New Growth Path has ‘socialist’ tendencies

Economic Development Minister Ebrahim ­Patel has defended the government’s new macro-economic policy amid concerns the state wants to control how much people are paid, how much they save and how they spend their money.

“A huge part of the document is about facilitation. We are attempting to use a partnership approach to tackle inequality and unemployment in our society. This is an opposite of ­central planning,” Patel said.

A paragraph in the new economic strategy, the New Growth Path (NGP) document, suggests that Patel wants the government to play a central economic role.

The document proposes that the state intervenes to compel all employed South Africans to save and so boost the country’s low savings rate. A savings-oriented culture could also be encouraged through policies that discourage the ­consumption of luxury goods.

“National Treasury, working with the Department of Trade and Industry and the Economic Development Department, will explore ways to disincentivise high personal debt, especially for luxury items and high-end ­property,” the document reads.

The section that proposes salary caps has drawn the biggest resistance. Business leaders are unhappy about the proposed freeze on ­bonuses and salaries for senior executives who earn more than R45?000 a month, arguing that such a cap would be disastrous for productivity and could demotivate hardworking employees.

“We expected there would be concerns with some of the proposals. Government is not ­going to impose salary caps but will seek ­consensus on the proposals,” Patel said.

The overarching aim of the NGP policy is to grow the economy at about 7% over the next decade and create five?million jobs during this period, mainly in six key sectors: infrastructure, agriculture, mining, manufacturing, tourism and a new sector, the green economy.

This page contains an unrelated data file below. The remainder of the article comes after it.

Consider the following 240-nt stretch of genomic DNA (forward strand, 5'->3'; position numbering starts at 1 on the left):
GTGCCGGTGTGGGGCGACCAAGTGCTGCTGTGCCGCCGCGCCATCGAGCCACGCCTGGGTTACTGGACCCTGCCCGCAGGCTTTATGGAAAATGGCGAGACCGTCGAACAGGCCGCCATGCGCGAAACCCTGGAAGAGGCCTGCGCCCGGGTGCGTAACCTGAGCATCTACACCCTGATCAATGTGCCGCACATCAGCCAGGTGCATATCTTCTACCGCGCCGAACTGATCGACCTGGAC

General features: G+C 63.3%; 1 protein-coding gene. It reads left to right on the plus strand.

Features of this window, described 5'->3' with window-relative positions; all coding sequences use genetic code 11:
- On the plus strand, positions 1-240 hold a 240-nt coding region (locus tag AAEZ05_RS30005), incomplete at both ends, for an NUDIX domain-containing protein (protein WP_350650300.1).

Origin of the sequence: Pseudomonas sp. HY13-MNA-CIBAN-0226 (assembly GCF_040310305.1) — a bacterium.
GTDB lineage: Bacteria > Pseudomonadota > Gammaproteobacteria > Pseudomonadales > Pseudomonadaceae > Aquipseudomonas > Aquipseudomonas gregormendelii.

The document also proposes the setting up of a mining company, a bank and a sovereign wealth fund, all to be owned by the state.

Neren Rau, chief executive of the SA Chamber of Commerce and Industry, questioned the government for proposing an economic model that was too interventionist.

“This is too extreme. The world is moving towards freer market models and less intervention, and we are running in the opposite ­direction,” Rau said.

He warned the salary caps were inappropriate for a fledging democracy such as South Africa, where people were motivated by wealth ­creation.

“Our people still want to see a relationship between work and reward. We are still dealing with people who want to create wealth because they were deprived from doing so in the past. If you try to control people by limiting their ability to generate wealth they will leave the country,” Rau said.

Investec economist Annabel Bishop said the NGP appeared to be a watered-down version of Cosatu’s proposals in which the labour federation appeared to be proposing a growth path for South Africa that was based on a closed economy.

Bishop argued: “The NGP proposes a move towards socialism via greatly increased state control. The NGP intends to impact the way of life of all citizens, from state control on personal remuneration to the price of basic goods and the way businesses operate.”

She also warned that salary and bonus caps for senior executives could remove the incentive for entrepreneurship and demotivate workers who wanted to outperform, reducing company profitability.

“Private sector companies will not use monies saved from this source to increase employment unless staff are so demotivated that productivity slumps. Companies typically expand only when demand increases, and this is unlikely if demand drops off,” she said.

The NGP document is not clear on whether the inflation targeting policy will be ditched. Patel neatly sidestepped the question, but he pointed out that the NGP document was calling for a more loose monetary policy that also sought to avoid inflation.

He said the government was looking at ­alternative ways of curbing inflation, such as ­using the competition policy to root out excessive pricing in the economy by predatory ­businesses.

“We are also asking for a broad consensus between labour and business on wages and prices so that they can help the Reserve Bank with its monetary policy and keeping inflation low,” Patel said.

Reserve Bank governor Gill Marcus welcomed the document and said it created a basis for the country to work towards a unified goal.

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